|#||Release title||Total tracks||Type of release is||Imprint date||Label|
|1||Whose Generation?||6||Audio||1989||In Your Face Records (2)|
|2||Concrete Sox / Heresy||11||Audio||1987||Earache|
|3||Visions Of Fear (Discography Part Two)||24||Audio||1992||Lost And Found Records|
|4||Voice Your Opinion (Discography Part One)||24||Audio||1992||Lost And Found Records|
|5||Never Healed E.P.||6||Audio||1986||Earache|
|6||13 Rocking Anthems||11||Audio||1989||In Your Face Records (2)|
|7||Face Up To It!||31||Audio||2006-08-03||Boss Tuneage|
|8||1985 - '87||19||Audio||2006||Boss Tuneage|
|9||20 Reasons To End It All||16||Audio||2006||Speedstate Records|
|10||Face Up To It!||18||Audio||1988||In Your Face Records (2)|
|11||Live At Leeds||3||Audio||1990||Open Records (5)|
|12||Thanks!||4||Audio||1987||Limited Edition Records (4)|
|13||Never Slit Thanks||26||Audio||1990||Toy's Factory|
|14||20 Reasons To End It All||20||Audio||2006||Boss Tuneage|
|15||Voice Your Opinion (Discography Part One)||24||Audio||1992||Lost And Found Records|
|16||Visions Of Fear (Discography Part Two)||23||Audio||1992||Lost And Found Records|
|17||Voice Your Opinion - 異端者||26||Audio||1988|
|18||Face Up To It!||18||Audio||1988||Konkurrel|
|19||20 Reasons To End It All||20||Audio||1992||Toy's Factory|
|20||1985 - '87||19||Audio||2004||Speedstate Records|
|21||Face Up To It!||29||Audio||2005||Speedstate Records|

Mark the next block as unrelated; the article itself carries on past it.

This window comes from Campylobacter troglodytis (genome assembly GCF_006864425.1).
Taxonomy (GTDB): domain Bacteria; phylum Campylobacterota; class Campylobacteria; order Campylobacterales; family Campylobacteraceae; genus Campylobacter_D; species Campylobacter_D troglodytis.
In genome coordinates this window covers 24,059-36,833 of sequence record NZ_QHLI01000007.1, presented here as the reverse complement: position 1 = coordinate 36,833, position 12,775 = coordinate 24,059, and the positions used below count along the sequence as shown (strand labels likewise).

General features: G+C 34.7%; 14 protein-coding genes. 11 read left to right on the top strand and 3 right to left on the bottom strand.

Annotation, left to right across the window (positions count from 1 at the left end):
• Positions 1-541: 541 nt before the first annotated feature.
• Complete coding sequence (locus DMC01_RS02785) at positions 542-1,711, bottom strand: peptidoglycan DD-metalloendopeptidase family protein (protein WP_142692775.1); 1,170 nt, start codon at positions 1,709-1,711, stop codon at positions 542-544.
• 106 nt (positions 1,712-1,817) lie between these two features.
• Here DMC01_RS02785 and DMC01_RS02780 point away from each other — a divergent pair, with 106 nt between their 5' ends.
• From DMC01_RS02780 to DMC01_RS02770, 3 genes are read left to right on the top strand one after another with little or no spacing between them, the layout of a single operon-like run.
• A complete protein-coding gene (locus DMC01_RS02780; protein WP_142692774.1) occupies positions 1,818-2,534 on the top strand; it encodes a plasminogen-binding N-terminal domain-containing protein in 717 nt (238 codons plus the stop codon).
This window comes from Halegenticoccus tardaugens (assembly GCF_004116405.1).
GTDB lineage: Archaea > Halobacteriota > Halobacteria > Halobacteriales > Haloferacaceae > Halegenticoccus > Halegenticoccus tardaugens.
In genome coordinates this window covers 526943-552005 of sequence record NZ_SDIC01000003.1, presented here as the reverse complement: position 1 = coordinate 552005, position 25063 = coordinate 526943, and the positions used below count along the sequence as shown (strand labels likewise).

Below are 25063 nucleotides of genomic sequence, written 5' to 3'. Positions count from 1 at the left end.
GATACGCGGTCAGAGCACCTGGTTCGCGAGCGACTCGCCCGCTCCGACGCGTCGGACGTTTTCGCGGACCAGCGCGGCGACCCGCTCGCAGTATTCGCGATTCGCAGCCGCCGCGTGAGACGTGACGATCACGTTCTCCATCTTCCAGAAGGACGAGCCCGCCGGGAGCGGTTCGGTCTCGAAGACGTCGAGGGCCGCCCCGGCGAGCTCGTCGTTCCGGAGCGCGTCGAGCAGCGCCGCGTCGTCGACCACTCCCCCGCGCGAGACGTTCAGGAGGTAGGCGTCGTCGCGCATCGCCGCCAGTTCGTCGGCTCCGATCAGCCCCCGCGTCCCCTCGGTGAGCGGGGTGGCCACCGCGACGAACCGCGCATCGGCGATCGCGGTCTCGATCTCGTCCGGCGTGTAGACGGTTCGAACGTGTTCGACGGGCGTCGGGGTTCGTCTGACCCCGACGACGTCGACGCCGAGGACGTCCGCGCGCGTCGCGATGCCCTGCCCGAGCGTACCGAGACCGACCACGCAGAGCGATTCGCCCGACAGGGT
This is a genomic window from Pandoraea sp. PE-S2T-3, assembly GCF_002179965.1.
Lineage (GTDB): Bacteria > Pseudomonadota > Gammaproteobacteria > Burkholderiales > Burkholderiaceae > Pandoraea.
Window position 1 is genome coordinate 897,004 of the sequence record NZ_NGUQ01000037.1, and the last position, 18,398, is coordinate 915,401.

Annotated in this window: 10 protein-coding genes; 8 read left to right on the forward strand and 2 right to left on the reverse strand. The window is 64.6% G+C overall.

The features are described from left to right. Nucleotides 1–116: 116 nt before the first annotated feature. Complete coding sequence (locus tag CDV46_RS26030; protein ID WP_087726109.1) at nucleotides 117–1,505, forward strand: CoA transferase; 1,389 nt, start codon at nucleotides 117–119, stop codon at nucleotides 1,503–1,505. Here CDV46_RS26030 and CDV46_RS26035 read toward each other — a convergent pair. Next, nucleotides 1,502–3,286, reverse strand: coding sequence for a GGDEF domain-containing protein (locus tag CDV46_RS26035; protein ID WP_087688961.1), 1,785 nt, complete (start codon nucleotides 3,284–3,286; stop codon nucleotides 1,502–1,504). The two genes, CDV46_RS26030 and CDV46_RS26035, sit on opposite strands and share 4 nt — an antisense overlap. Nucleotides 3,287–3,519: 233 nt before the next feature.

|22||1985 - '87||23||Audio||2010-06-14||Boss Tuneage|
|23||Face Up To It!||17||Audio||2010-06-14||Boss Tuneage|
|24||Live 13.4.1987||19||Audio||1987||Sewer Corpse Tapes|
|25||Heresy / Meatfly||10||Audio||1992|
|26||Voice Of Fear||48||Audio||1995||Lost And Found Records|
|28||1985 - '87||23||Audio||2007||Boss Tuneage|
|29||20 Reasons To End It All||20||Audio||2007||Boss Tuneage|
|30||Visions Of Fear (Discography Part Two)||23||Audio||1992||Lost And Found Records|
|31||Face Up To It!||18||Audio||1988||Still Thinking|
|32||Face Up To It!||17||Audio||2010-06-14||Boss Tuneage|
|33||Face Up To It!||17||Audio||2008||Boss Tuneage|
|34||Face Up To It!||18||Audio||2006||Boss Tuneage|
|35||Thanks!||4||Audio||1987||Limited Edition Records (4)|
|36||Thanks!||4||Audio||1987||Limited Edition Records (4)|
|37||Thanks!||4||Audio||1987||Limited Edition Records (4)|
|38||Voice Your Opinion (Discography Part One)||24||Audio||1992||Lost And Found Records|
|39||1985 - '87||23||Audio||2005||Boss Tuneage|
|40||20 Reasons To End It All||23||Audio||2007||Boss Tuneage|
|41||Concrete Sox / Heresy||11||Audio||1987||Earache|
|42||Thanks!||4||Audio||1987||Limited Edition Records (4)|
|43||Live '86||12||Audio||S.O.A. (2)|
Hailing from a tiny village outside Stoke-on-Trent, UK - Plasmid - as they were originally called - started as a three piece politically-themed fast hardcore punk formed by Reevsy (guitar/vocals) and his 15 year old cousin Steve, on drums.
After one Plasmid demo, they joined up with newly recruited bassist Kalv from Nottingham, playing some local shows under their newly chosen, more "metallic" moniker, Heresy. Many of the early shows were booked by local HC promoter, and later Earache founder, Dig. Influenced by [a=Discharge] and the fastest US HC bands like [a=MDC (2)], [a=Dirty Rotten Imbeciles] and especially [a=Siege (2)], Heresy were lucky to have the formidable talents of Steve on drums, though young, he put himself through a punishing daily rehearsal schedule, such that he was arguably the fastest drummer in the world when they entered the local Nottingham no-budget Pavilion Studios just before Xmas 1985 to record the "Never Healed" flexi.